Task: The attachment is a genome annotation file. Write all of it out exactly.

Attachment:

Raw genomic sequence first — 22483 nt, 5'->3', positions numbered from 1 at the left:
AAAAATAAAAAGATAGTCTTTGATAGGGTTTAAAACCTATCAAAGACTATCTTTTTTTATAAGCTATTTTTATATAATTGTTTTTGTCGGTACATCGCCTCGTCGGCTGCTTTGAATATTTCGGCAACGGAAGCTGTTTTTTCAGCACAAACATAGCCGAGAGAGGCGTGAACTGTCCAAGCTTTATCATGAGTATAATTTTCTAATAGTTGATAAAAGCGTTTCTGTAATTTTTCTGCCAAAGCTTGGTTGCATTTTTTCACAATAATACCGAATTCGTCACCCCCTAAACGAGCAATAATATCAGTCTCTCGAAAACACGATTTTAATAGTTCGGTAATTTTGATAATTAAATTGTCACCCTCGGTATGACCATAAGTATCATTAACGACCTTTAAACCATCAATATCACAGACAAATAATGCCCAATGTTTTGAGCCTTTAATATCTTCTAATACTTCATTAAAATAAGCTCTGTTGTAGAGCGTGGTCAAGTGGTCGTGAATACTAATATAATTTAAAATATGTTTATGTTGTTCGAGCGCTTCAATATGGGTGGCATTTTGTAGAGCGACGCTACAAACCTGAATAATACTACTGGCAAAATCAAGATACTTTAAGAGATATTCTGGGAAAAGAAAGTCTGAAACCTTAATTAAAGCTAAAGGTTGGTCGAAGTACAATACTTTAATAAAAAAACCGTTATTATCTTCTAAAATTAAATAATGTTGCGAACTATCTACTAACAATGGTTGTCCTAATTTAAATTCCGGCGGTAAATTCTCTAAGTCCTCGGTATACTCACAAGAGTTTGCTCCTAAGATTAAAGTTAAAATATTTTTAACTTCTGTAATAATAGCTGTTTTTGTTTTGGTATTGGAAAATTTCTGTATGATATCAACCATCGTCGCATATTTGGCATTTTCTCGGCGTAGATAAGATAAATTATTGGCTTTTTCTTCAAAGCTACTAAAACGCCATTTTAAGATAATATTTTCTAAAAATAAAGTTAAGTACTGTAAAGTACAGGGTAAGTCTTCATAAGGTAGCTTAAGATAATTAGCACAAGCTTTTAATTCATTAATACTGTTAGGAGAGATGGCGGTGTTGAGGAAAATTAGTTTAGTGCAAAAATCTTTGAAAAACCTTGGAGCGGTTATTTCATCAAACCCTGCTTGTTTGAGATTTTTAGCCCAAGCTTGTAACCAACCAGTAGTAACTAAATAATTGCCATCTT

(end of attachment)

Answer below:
Raw genomic sequence first — 22483 nt, 5'->3', positions numbered from 1 at the left:
AAAAATAAAAAGATAGTCTTTGATAGGGTTTAAAACCTATCAAAGACTATCTTTTTTTATAAGCTATTTTTATATAATTGTTTTTGTCGGTACATCGCCTCGTCGGCTGCTTTGAATATTTCGGCAACGGAAGCTGTTTTTTCAGCACAAACATAGCCGAGAGAGGCGTGAACTGTCCAAGCTTTATCATGAGTATAATTTTCTAATAGTTGATAAAAGCGTTTCTGTAATTTTTCTGCCAAAGCTTGGTTGCATTTTTTCACAATAATACCGAATTCGTCACCCCCTAAACGAGCAATAATATCAGTCTCTCGAAAACACGATTTTAATAGTTCGGTAATTTTGATAATTAAATTGTCACCCTCGGTATGACCATAAGTATCATTAACGACCTTTAAACCATCAATATCACAGACAAATAATGCCCAATGTTTTGAGCCTTTAATATCTTCTAATACTTCATTAAAATAAGCTCTGTTGTAGAGCGTGGTCAAGTGGTCGTGAATACTAATATAATTTAAAATATGTTTATGTTGTTCGAGCGCTTCAATATGGGTGGCATTTTGTAGAGCGACGCTACAAACCTGAATAATACTACTGGCAAAATCAAGATACTTTAAGAGATATTCTGGGAAAAGAAAGTCTGAAACCTTAATTAAAGCTAAAGGTTGGTCGAAGTACAATACTTTAATAAAAAAACCGTTATTATCTTCTAAAATTAAATAATGTTGCGAACTATCTACTAACAATGGTTGTCCTAATTTAAATTCCGGCGGTAAATTCTCTAAGTCCTCGGTATACTCACAAGAGTTTGCTCCTAAGATTAAAGTTAAAATATTTTTAACTTCTGTAATAATAGCTGTTTTTGTTTTGGTATTGGAAAATTTCTGTATGATATCAACCATCGTCGCATATTTGGCATTTTCTCGGCGTAGATAAGATAAATTATTGGCTTTTTCTTCAAAGCTACTAAAACGCCATTTTAAGATAATATTTTCTAAAAATAAAGTTAAGTACTGTAAAGTACAGGGTAAGTCTTCATAAGGTAGCTTAAGATAATTAGCACAAGCTTTTAATTCATTAATACTGTTAGGAGAGATGGCGGTGTTGAGGAAAATTAGTTTAGTGCAAAAATCTTTGAAAAACCTTGGAGCGGTTATTTCATCAAACCCTGCTTGTTTGAGATTTTTAGCCCAAGCTTGTAACCAACCAGTAGTAACTAAATAATTGCCATCTT